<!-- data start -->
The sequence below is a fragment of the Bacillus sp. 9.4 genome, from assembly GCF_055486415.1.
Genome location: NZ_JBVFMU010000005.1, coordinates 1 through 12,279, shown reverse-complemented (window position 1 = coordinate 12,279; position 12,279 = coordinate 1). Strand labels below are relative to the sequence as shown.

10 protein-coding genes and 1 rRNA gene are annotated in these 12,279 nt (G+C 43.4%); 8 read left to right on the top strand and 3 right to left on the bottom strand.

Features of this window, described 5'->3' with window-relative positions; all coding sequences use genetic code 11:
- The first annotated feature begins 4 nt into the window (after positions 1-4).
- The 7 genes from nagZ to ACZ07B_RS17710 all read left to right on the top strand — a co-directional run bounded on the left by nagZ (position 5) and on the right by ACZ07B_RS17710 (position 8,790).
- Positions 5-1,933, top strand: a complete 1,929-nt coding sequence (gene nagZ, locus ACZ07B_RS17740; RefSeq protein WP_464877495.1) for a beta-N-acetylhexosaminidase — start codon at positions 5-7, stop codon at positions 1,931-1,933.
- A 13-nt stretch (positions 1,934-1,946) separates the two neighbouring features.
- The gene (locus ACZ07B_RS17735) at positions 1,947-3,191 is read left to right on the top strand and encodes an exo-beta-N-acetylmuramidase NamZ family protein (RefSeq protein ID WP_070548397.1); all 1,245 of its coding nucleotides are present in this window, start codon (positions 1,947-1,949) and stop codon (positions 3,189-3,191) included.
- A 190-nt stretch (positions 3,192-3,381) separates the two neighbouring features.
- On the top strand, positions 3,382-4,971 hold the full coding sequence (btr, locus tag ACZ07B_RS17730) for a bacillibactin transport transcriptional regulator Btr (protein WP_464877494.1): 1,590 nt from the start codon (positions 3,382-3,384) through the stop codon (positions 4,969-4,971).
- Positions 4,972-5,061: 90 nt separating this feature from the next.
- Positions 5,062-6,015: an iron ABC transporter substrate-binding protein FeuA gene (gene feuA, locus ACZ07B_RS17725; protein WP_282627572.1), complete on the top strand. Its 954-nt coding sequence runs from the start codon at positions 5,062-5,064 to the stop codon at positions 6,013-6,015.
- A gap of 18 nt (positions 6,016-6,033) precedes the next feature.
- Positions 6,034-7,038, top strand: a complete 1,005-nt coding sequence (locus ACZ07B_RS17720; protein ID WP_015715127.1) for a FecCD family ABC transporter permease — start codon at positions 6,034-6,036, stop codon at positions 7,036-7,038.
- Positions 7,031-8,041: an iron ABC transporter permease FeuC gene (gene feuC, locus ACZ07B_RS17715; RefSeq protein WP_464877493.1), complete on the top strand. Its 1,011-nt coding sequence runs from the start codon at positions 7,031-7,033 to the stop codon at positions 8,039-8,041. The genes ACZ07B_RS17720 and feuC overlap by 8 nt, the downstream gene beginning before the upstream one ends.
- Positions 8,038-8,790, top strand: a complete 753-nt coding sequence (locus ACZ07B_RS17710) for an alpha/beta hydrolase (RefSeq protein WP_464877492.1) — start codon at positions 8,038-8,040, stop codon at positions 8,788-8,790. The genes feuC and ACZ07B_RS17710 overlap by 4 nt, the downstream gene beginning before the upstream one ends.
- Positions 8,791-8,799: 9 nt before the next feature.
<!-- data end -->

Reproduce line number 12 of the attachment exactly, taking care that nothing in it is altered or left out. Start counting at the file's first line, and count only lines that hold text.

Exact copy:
- Positions 4,972-5,061: 90 nt separating this feature from the next.